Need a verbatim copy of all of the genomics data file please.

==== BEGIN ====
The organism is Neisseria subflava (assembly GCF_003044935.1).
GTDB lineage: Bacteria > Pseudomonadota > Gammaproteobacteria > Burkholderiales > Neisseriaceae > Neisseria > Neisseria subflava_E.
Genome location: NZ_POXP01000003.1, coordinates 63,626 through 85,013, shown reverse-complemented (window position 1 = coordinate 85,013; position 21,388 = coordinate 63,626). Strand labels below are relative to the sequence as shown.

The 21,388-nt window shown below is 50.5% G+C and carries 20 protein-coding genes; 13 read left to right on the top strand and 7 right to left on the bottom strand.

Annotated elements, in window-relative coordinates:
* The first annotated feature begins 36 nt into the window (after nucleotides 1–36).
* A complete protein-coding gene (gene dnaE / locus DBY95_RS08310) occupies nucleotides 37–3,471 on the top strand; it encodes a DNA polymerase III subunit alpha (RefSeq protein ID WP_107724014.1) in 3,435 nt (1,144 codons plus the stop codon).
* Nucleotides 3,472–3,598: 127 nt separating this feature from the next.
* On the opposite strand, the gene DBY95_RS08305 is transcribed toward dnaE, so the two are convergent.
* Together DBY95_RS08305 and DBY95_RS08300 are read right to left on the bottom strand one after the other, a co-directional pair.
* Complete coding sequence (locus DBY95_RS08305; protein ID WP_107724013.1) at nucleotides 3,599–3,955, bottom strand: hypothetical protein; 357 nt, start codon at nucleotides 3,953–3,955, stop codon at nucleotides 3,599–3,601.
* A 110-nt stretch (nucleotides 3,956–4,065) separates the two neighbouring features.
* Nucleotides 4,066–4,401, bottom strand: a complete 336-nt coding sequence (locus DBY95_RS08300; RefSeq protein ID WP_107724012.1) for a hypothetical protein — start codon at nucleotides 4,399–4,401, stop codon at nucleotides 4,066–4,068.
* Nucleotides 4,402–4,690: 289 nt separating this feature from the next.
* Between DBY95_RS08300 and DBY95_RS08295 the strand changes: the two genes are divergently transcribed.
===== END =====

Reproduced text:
The organism is Neisseria subflava (assembly GCF_003044935.1).
GTDB lineage: Bacteria > Pseudomonadota > Gammaproteobacteria > Burkholderiales > Neisseriaceae > Neisseria > Neisseria subflava_E.
Genome location: NZ_POXP01000003.1, coordinates 63,626 through 85,013, shown reverse-complemented (window position 1 = coordinate 85,013; position 21,388 = coordinate 63,626). Strand labels below are relative to the sequence as shown.

The 21,388-nt window shown below is 50.5% G+C and carries 20 protein-coding genes; 13 read left to right on the top strand and 7 right to left on the bottom strand.

Annotated elements, in window-relative coordinates:
* The first annotated feature begins 36 nt into the window (after nucleotides 1–36).
* A complete protein-coding gene (gene dnaE / locus DBY95_RS08310) occupies nucleotides 37–3,471 on the top strand; it encodes a DNA polymerase III subunit alpha (RefSeq protein ID WP_107724014.1) in 3,435 nt (1,144 codons plus the stop codon).
* Nucleotides 3,472–3,598: 127 nt separating this feature from the next.
* On the opposite strand, the gene DBY95_RS08305 is transcribed toward dnaE, so the two are convergent.
* Together DBY95_RS08305 and DBY95_RS08300 are read right to left on the bottom strand one after the other, a co-directional pair.
* Complete coding sequence (locus DBY95_RS08305; protein ID WP_107724013.1) at nucleotides 3,599–3,955, bottom strand: hypothetical protein; 357 nt, start codon at nucleotides 3,953–3,955, stop codon at nucleotides 3,599–3,601.
* A 110-nt stretch (nucleotides 3,956–4,065) separates the two neighbouring features.
* Nucleotides 4,066–4,401, bottom strand: a complete 336-nt coding sequence (locus DBY95_RS08300; RefSeq protein ID WP_107724012.1) for a hypothetical protein — start codon at nucleotides 4,399–4,401, stop codon at nucleotides 4,066–4,068.
* Nucleotides 4,402–4,690: 289 nt separating this feature from the next.
* Between DBY95_RS08300 and DBY95_RS08295 the strand changes: the two genes are divergently transcribed.